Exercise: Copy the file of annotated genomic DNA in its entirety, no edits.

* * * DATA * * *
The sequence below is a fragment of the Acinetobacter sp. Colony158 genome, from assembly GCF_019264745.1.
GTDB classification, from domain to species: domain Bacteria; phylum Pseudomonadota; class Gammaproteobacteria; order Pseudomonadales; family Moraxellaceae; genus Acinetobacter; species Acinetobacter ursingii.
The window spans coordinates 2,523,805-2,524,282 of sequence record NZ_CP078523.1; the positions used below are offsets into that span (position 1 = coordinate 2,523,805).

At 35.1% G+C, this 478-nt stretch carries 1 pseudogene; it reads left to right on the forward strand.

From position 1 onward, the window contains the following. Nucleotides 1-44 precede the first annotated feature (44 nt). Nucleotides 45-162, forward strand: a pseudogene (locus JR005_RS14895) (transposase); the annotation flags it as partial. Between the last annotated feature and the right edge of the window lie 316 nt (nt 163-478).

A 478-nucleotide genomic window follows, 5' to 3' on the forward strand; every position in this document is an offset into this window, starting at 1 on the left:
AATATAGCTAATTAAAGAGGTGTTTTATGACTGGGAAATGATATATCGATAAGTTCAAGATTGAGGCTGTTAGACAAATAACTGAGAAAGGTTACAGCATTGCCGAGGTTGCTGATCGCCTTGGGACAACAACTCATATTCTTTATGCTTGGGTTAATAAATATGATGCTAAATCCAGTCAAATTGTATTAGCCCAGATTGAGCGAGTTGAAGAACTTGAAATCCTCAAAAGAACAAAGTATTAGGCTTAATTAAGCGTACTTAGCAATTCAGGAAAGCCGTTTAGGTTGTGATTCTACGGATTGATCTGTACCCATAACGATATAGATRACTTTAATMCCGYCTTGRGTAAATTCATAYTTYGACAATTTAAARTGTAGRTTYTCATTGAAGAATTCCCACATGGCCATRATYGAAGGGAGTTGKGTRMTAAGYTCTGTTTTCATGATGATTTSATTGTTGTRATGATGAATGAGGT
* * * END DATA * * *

The sequence below is a fragment of the Acinetobacter sp. Colony158 genome, from assembly GCF_019264745.1.
GTDB classification, from domain to species: domain Bacteria; phylum Pseudomonadota; class Gammaproteobacteria; order Pseudomonadales; family Moraxellaceae; genus Acinetobacter; species Acinetobacter ursingii.
The window spans coordinates 2,523,805-2,524,282 of sequence record NZ_CP078523.1; the positions used below are offsets into that span (position 1 = coordinate 2,523,805).

At 35.1% G+C, this 478-nt stretch carries 1 pseudogene; it reads left to right on the forward strand.

From position 1 onward, the window contains the following. Nucleotides 1-44 precede the first annotated feature (44 nt). Nucleotides 45-162, forward strand: a pseudogene (locus JR005_RS14895) (transposase); the annotation flags it as partial. Between the last annotated feature and the right edge of the window lie 316 nt (nt 163-478).

A 478-nucleotide genomic window follows, 5' to 3' on the forward strand; every position in this document is an offset into this window, starting at 1 on the left:
AATATAGCTAATTAAAGAGGTGTTTTATGACTGGGAAATGATATATCGATAAGTTCAAGATTGAGGCTGTTAGACAAATAACTGAGAAAGGTTACAGCATTGCCGAGGTTGCTGATCGCCTTGGGACAACAACTCATATTCTTTATGCTTGGGTTAATAAATATGATGCTAAATCCAGTCAAATTGTATTAGCCCAGATTGAGCGAGTTGAAGAACTTGAAATCCTCAAAAGAACAAAGTATTAGGCTTAATTAAGCGTACTTAGCAATTCAGGAAAGCCGTTTAGGTTGTGATTCTACGGATTGATCTGTACCCATAACGATATAGATRACTTTAATMCCGYCTTGRGTAAATTCATAYTTYGACAATTTAAARTGTAGRTTYTCATTGAAGAATTCCCACATGGCCATRATYGAAGGGAGTTGKGTRMTAAGYTCTGTTTTCATGATGATTTSATTGTTGTRATGATGAATGAGGT